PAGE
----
Scientists at the University of York have developed a new medical tool which could help surgeons carrying out complex procedures in the operating theatre.
Researchers have developed a dye which provides a quick and accurate method of checking heparin levels in the blood. Heparin is an important anti-coagulant which has a significant role in major surgery. The scientists in the Department of Chemistry at York have used inspiration from biological systems to allow the dye to bind heparin even in highly competitive human serum.
In the laboratory, they have modified existing dyes which previously could not bind with heparin successfully under these challenging conditions. The modified dye, which has excellent sensing capacity for heparin pinpoints the anti-coagulant's level in human serum and has the potential to work more quickly than existing clinical methods for doing this.
The research, which was funded by the Biotechnology and Biological Sciences Research Council, is published in the Journal of the American Chemical Society.
Because the dye can rapidly detect heparin levels, the scientists have named it 'Mallard Blue'. It is the same shade as the livery of the A4 Pacific Mallard, which holds the world speed record for a steam locomotive, and is now preserved at the National Railway Museum in York.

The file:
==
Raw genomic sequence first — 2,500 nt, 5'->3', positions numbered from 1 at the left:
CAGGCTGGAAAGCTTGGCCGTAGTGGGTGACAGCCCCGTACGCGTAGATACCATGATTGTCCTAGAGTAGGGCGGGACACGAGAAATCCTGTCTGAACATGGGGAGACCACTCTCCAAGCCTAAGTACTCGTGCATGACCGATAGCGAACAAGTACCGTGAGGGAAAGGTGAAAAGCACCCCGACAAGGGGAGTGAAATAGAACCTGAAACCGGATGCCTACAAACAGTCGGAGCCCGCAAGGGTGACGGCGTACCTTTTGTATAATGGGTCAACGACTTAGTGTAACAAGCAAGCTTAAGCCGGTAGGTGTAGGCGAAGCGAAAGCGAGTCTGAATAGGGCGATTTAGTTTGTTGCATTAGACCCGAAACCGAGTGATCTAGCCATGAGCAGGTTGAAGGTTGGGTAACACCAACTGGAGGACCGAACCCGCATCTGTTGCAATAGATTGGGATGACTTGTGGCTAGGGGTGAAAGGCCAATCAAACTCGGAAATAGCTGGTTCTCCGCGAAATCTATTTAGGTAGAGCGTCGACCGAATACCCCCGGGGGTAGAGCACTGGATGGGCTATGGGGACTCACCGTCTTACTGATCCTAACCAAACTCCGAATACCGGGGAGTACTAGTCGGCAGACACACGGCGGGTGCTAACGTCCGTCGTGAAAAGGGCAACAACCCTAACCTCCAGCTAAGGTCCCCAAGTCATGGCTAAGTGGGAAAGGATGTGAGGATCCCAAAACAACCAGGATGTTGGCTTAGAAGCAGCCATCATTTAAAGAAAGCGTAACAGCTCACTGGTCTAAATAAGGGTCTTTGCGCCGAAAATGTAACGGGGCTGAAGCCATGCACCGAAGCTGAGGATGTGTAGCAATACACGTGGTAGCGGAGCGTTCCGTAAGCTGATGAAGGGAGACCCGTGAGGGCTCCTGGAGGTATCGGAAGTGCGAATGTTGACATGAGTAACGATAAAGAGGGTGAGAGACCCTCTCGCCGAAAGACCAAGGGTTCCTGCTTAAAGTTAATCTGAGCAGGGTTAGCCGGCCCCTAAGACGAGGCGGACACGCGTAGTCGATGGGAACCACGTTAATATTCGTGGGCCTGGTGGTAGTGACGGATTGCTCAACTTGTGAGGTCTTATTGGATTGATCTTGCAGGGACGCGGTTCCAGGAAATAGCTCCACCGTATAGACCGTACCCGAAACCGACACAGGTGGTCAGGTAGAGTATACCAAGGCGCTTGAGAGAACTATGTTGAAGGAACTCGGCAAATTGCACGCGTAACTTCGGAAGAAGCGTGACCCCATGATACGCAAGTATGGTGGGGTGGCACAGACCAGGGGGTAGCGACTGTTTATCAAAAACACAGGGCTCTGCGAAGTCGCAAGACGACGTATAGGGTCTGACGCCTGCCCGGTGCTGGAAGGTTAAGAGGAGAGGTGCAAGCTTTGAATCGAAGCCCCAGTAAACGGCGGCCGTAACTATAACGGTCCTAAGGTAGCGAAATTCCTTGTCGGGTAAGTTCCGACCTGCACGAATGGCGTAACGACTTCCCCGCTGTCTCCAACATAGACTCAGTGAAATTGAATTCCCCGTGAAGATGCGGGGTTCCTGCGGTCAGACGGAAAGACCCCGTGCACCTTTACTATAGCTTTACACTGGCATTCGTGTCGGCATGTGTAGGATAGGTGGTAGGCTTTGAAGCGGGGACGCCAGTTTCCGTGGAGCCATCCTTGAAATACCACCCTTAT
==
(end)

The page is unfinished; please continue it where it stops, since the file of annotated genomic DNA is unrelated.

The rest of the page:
Professor Dave Smith, of the Department of Chemistry at York who led the research said: "Our new dye allows the quantification of heparin in serum at clinically relevant levels and is the best in class for this application in terms of its ability to bind heparin strongly under really competitive biological conditions, and may improve on the currently used systems.
"We have named the dye 'Mallard Blue', after the record-breaking steam train, 'Mallard' which is housed in the railway museum here at York. Our dye is the same colour as the locomotive, and we believe it is similarly ground-breaking in its performance."
The York researchers worked with a team led by Sabrina Pricl at the University of Trieste who used high-level computer modelling to understand precisely how Mallard Blue binds to heparin so strongly.
The next stage in this research would involve the incorporation of this new dye into a device for simple bedside read-out of heparin levels in blood.
|Contact: David Garner|
University of York